A key Republican player in last year's energy policy debate said today that he is starting to work on energy policy for this Congress in anticipation of near-term action as gasoline prices continue to climb.
"I think $4 a gallon for gas is coming and is an opportunity to re-engage on the energy policy. ... Four dollars a gallon for gas is going to reignite this debate," Sen. Lindsey Graham of South Carolina told reporters.
The national average for regular gasoline increased to $3.08 per gallon overnight, a gain of almost 10 cents in a month and 60 cents more than a year ago, according to AAA. Many lobbyists and other observers see high fuel prices driving congressional energy debates this year (Greenwire, Jan. 4).
At $4 gasoline, Graham said, "everybody is tripping over themselves to find an energy policy."
Graham said he is starting work on a bill that would require utilities to generate a certain percentage of electricity from "clean energy" including renewables, nuclear and coal with carbon capture and sequestration, known as a "clean energy standard" (CES).
Graham said he is planning to discuss the bill with Sen. Mark Begich (D-Alaska), who has already indicated his interest in working with Graham. Sen. Amy Klobuchar (D-Minn.) also today expressed interest in working on a CES. And Sen. Tom Carper (D-Del.) said last month that he would like to work on such a policy (E&E Daily, Dec. 14, 2010).
Staunch supporters of last year's renewable electricity standard (RES) -- requiring utilities to meet 15 percent of electricity needs with renewable energy -- are also warming to the CES idea if renewable energy remains an important part of the clean energy mandate.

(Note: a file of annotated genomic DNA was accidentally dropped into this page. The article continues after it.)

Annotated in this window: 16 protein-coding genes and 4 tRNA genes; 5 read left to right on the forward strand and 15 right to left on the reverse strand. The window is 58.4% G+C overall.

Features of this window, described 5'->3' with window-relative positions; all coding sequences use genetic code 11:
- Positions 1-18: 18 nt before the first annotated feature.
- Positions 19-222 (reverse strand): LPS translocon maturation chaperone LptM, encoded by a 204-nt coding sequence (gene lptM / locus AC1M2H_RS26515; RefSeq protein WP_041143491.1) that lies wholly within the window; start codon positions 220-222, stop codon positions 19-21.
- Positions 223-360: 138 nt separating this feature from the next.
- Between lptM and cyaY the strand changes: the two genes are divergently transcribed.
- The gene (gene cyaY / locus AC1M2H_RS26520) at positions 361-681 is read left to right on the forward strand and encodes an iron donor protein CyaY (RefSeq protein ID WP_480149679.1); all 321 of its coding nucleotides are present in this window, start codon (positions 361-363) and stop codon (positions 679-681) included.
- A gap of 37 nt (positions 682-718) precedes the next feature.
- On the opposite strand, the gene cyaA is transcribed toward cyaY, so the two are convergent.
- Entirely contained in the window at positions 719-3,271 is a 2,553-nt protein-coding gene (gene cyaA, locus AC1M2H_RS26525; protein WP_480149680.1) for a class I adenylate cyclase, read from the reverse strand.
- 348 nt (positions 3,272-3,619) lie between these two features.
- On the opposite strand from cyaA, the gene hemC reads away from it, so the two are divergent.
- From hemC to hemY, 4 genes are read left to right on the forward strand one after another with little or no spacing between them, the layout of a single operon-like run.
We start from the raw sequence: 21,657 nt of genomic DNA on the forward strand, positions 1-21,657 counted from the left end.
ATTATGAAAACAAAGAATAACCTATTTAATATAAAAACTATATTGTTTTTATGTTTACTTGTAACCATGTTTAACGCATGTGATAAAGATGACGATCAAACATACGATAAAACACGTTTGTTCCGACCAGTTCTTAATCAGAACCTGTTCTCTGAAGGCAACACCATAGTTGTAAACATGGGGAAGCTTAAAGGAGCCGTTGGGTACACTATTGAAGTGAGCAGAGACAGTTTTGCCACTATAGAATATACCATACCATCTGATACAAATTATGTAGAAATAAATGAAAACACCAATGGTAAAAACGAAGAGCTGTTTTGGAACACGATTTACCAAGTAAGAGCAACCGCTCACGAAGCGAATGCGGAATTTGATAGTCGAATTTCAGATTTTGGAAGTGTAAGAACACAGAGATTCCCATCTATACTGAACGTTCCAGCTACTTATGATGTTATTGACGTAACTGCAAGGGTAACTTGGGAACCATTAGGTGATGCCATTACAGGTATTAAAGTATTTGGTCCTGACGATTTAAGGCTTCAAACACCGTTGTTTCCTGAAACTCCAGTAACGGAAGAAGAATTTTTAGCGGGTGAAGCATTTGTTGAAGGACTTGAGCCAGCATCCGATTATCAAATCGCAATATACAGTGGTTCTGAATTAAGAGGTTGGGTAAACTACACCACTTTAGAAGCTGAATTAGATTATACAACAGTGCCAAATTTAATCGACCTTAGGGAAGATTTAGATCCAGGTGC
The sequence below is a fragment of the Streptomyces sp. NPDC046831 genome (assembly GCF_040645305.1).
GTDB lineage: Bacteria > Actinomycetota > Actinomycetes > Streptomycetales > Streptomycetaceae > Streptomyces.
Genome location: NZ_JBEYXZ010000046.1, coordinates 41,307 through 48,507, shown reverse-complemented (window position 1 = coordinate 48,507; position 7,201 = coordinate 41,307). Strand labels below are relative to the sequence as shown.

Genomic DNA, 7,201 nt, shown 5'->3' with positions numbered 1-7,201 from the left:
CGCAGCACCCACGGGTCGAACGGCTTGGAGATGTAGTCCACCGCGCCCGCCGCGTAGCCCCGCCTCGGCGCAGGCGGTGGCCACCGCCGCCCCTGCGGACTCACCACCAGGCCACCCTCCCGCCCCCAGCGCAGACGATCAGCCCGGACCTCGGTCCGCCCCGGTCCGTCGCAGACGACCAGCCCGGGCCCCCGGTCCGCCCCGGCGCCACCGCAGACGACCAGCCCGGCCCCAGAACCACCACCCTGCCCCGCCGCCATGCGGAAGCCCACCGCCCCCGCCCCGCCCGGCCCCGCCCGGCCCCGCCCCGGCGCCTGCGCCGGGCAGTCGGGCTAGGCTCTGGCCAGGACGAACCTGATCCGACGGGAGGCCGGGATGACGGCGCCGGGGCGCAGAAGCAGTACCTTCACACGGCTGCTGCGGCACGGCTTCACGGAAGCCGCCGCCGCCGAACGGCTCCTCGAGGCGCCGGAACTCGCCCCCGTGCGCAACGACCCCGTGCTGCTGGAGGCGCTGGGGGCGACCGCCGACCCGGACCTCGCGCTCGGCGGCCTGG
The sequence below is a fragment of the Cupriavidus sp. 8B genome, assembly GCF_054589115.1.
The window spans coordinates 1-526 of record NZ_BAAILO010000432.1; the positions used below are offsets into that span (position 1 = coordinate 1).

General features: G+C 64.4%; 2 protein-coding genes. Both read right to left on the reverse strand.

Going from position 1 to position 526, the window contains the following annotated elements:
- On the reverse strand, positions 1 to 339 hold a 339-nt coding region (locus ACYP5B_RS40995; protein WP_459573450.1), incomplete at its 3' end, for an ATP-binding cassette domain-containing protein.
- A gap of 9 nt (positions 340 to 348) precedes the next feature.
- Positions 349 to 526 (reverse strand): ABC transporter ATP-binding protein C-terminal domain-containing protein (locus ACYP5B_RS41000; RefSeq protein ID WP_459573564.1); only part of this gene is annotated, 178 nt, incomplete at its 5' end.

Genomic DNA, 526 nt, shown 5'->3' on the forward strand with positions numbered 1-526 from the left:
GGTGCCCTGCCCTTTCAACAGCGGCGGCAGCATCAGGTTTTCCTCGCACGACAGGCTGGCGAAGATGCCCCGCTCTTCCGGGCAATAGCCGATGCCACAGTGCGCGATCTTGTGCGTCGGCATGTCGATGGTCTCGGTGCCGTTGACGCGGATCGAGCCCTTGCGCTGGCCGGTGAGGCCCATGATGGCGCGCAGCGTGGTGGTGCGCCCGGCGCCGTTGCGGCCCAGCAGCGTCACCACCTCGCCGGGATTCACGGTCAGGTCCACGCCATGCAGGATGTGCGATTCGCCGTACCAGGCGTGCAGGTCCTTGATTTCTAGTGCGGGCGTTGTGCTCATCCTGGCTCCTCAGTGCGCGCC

Sen. Mark Udall (D-Colo.) today called a CES an "intriguing concept," but said the required percentage of low-carbon generation must be higher than the previous 15 percent discussed just for renewable energy, perhaps between 30 to 45 percent.
"My only concern is if you dilute the brand and ... the place that true renewable technologies operate, then you may not get the result you want," Udall said. "If none of the technologies in that group are advantaged or disadvantaged, I think it's an intriguing concept. But we have to hold fast to the idea that renewable energy in its truest form is a big part of the future, and we don't want to disadvantage ... wind, solar, tidal, geothermal."
Sen. Jeff Bingaman (D-N.M.), the lead sponsor of last year's RES efforts, noted last month that he is also open to discussing a CES if it does not "wipe out" incentives for renewable energy.
Reporter Katie Howell contributed.
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